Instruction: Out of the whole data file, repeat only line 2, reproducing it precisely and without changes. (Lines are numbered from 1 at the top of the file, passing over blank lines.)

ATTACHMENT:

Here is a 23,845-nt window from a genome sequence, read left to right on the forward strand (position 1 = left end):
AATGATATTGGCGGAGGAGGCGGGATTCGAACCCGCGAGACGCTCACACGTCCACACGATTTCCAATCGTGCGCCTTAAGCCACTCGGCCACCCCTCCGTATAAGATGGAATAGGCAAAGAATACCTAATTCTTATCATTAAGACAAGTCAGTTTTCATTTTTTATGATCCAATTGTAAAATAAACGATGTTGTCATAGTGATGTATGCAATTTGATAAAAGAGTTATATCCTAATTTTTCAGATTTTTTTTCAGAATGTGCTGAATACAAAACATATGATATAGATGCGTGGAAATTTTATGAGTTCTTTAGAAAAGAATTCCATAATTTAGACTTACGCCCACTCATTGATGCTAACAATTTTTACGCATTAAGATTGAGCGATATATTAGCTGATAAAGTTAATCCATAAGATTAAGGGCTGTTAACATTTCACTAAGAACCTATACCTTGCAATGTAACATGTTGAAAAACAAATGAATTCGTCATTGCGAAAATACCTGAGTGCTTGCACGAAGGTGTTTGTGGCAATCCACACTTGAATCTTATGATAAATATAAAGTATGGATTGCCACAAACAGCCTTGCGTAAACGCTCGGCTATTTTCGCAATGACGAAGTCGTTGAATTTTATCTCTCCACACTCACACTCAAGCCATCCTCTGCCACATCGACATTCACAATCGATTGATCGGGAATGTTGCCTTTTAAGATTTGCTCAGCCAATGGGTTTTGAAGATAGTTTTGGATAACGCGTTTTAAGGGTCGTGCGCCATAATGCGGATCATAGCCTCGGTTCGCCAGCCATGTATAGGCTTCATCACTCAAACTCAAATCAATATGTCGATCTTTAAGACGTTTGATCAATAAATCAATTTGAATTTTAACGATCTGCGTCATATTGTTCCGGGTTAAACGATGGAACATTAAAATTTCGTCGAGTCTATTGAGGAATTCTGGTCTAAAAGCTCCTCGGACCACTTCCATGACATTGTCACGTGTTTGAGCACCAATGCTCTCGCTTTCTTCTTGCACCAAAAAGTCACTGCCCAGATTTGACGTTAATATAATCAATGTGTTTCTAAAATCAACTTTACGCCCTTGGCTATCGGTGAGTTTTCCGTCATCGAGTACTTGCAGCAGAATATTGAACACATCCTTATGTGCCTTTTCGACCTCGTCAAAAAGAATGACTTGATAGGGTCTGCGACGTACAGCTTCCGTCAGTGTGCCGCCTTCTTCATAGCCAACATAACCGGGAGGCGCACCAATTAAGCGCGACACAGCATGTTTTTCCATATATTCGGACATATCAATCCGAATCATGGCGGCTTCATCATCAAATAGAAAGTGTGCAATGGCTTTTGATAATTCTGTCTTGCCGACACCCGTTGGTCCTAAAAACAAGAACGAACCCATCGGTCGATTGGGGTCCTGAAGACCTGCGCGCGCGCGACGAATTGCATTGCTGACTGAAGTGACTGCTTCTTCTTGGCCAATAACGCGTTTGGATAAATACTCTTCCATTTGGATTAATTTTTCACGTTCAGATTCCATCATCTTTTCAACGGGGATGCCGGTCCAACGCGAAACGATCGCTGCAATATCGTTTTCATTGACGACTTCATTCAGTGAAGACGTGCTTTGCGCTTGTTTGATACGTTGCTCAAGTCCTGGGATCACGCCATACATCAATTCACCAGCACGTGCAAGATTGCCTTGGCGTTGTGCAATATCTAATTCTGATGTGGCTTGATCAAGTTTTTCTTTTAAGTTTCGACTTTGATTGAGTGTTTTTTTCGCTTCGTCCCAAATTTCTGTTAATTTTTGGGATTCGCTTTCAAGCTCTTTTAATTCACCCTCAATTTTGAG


AATGATATTGGCGGAGGAGGCGGGATTCGAACCCGCGAGACGCTCACACGTCCACACGATTTCCAATCGTGCGCCTTAAGCCACTCGGCCACCCCTCCGTATAAGATGGAATAGGCAAAGAATACCTAATTCTTATCATTAAGACAAGTCAGTTTTCATTTTTTATGATCCAATTGTAAAATAAACGATGTTGTCATAGTGATGTATGCAATTTGATAAAAGAGTTATATCCTAATTTTTCAGATTTTTTTTCAGAATGTGCTGAATACAAAACATATGATATAGATGCGTGGAAATTTTATGAGTTCTTTAGAAAAGAATTCCATAATTTAGACTTACGCCCACTCATTGATGCTAACAATTTTTACGCATTAAGATTGAGCGATATATTAGCTGATAAAGTTAATCCATAAGATTAAGGGCTGTTAACATTTCACTAAGAACCTATACCTTGCAATGTAACATGTTGAAAAACAAATGAATTCGTCATTGCGAAAATACCTGAGTGCTTGCACGAAGGTGTTTGTGGCAATCCACACTTGAATCTTATGATAAATATAAAGTATGGATTGCCACAAACAGCCTTGCGTAAACGCTCGGCTATTTTCGCAATGACGAAGTCGTTGAATTTTATCTCTCCACACTCACACTCAAGCCATCCTCTGCCACATCGACATTCACAATCGATTGATCGGGAATGTTGCCTTTTAAGATTTGCTCAGCCAATGGGTTTTGAAGATAGTTTTGGATAACGCGTTTTAAGGGTCGTGCGCCATAATGCGGATCATAGCCTCGGTTCGCCAGCCATGTATAGGCTTCATCACTCAAACTCAAATCAATATGTCGATCTTTAAGACGTTTGATCAATAAATCAATTTGAATTTTAACGATCTGCGTCATATTGTTCCGGGTTAAACGATGGAACATTAAAATTTCGTCGAGTCTATTGAGGAATTCTGGTCTAAAAGCTCCTCGGACCACTTCCATGACATTGTCACGTGTTTGAGCACCAATGCTCTCGCTTTCTTCTTGCACCAAAAAGTCACTGCCCAGATTTGACGTTAATATAATCAATGTGTTTCTAAAATCAACTTTACGCCCTTGGCTATCGGTGAGTTTTCCGTCATCGAGTACTTGCAGCAGAATATTGAACACATCCTTATGTGCCTTTTCGACCTCGTCAAAAAGAATGACTTGATAGGGTCTGCGACGTACAGCTTCCGTCAGTGTGCCGCCTTCTTCATAGCCAACATAACCGGGAGGCGCACCAATTAAGCGCGACACAGCATGTTTTTCCATATATTCGGACATATCAATCCGAATCATGGCGGCTTCATCATCAAATAGAAAGTGTGCAATGGCTTTTGATAATTCTGTCTTGCCGACACCCGTTGGTCCTAAAAACAAGAACGAACCCATCGGTCGATTGGGGTCCTGAAGACCTGCGCGCGCGCGACGAATTGCATTGCTGACTGAAGTGACTGCTTCTTCTTGGCCAATAACGCGTTTGGATAAATACTCTTCCATTTGGATTAATTTTTCACGTTCAGATTCCATCATCTTTTCAACGGGGATGCCGGTCCAACGCGAAACGATCGCTGCAATATCGTTTTCATTGACGACTTCATTCAGTGAAGACGTGCTTTGCGCTTGTTTGATACGTTGCTCAAGTCCTGGGATCACGCCATACATCAATTCACCAGCACGTGCAAGATTGCCTTGGCGTTGTGCAATATCTAATTCTGATGTGGCTTGATCAAGTTTTTCTTTTAAGTTTCGACTTTGATTGAGTGTTTTTTTCGCTTCGTCCCAAATTTCTGTTAATTTTTGGGATTCGCTTTCAAGCTCTTTTAATTCACCCTCAATTTTGAG